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What is Vulvovaginitis?

Vulvovaginitis is an inflammation of both the vulva and the vagina. The vulva is a female’s outer genital area that includes the labia and the opening of the vagina and urethra. The vulva and vagina of a young girl who has not gone through puberty can easily become infected and irritated.

In young girls, the vagina is close to the anus, and the vulva lacks the protective labial tissue and pubic hair of an adult. Also, as children become more independent, they often lack the skills and knowledge to effectively clean themselves well, resulting in poor hygiene. Children with vulvovaginitis may complain of pain, itching, soreness, redness and burning around the vagina, or vaginal discharge and pain when urinating.

Causes of Vulvovaginitis

  • Irritation of the genital area due to detergents, harsh soaps, chemicals such as chlorine, bubble baths, poor hygiene practices or tight clothing
  • Infections, with bacteria or yeast
  • Pinworm
  • Contact irritants
  • Skin diseases such as eczema
  • Foreign body

Treatment for Vulvovaginitis

Since most vulvovaginitis is set off by poor hygiene, it is important to assist your child with good cleaning habits as she learns to clean herself. Symptoms will usually improve in a couple of weeks.

Below are some hygiene habits to teach children:

  • Urinate with knees spread apart. Stay seated on the toilet until finished to allow all the urine to come out.
  • Teach your child to wipe from front to back after bowel movements and urination.
  • Take a plain warm water bath, not a shower, every day.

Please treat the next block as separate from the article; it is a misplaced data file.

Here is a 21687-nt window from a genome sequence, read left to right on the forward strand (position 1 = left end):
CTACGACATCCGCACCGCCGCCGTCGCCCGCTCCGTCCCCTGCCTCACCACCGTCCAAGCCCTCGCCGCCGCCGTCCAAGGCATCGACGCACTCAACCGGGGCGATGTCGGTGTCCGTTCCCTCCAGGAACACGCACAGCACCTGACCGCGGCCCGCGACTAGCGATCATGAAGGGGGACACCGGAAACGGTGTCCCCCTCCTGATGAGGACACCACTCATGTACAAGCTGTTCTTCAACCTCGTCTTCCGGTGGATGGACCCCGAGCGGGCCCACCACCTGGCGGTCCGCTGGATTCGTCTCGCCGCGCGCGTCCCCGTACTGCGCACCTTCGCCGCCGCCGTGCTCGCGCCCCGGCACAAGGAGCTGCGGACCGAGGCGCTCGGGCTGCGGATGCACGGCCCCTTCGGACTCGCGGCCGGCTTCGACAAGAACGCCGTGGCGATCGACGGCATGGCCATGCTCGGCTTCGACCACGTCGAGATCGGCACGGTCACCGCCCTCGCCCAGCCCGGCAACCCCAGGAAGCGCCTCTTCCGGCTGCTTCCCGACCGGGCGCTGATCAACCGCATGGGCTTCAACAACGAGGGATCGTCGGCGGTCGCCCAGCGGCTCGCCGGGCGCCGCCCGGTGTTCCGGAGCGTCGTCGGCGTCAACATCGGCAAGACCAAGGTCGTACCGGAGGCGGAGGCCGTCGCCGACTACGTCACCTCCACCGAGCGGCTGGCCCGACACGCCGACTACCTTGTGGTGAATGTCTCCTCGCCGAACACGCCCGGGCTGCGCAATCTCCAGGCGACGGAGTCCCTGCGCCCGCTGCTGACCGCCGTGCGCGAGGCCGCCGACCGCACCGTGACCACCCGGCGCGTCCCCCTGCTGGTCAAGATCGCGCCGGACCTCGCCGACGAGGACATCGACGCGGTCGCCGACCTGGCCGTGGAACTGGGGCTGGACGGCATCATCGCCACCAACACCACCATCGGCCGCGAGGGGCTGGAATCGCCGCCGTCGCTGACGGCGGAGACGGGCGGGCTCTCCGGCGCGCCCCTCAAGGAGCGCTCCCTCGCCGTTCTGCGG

• Do not use bubble bath in the bathtub.
  • Do not shampoo your child's hair in the bathtub.
  • Avoid irritation. Have your child wear white cotton underpants and change them daily. Have the child sleep without underwear at night. For infants, change diapers frequently and leave open to the air for 10 minutes.
  • Do not dress your child in nylon underwear, tight jeans or leggings, pantyhose and tights.
  • Change your child's bathing suit as soon as finished swimming.
  • Pat pubic hair dry (or teach your child to do this) or air dry after bathing. Do not rub.
  • Do not use perfumed powders and sprays, bath beads, bath bombs, and gels.
  • Avoid harsh laundry detergents, bleach and fabric softeners.
  • Rinse underwear thoroughly to remove all soap powders.
  • Have your child urinate in the bathtub, or use a peribottle with water, to dilute the urine if the skin burns during urination
  • Use a mild hypoallergenic soap, such as Dove, Basis, Neutrogena or Dial. Avoid deodorant soaps.
  • Apply a barrier ointment (vaseline or zinc oxide) which are available over the counter) after baths or diaper changes.
  • Sometimes vulvovaginitis may require treatment with medication. If your doctor prescribes any medicines, use as directed.

Last Updated 11/2021

Reviewed By Christine Pennesi, MD

Visiting Cincinnati Childrens.

Cincinnati Children’s has primary care services at locations throughout Greater Cincinnati.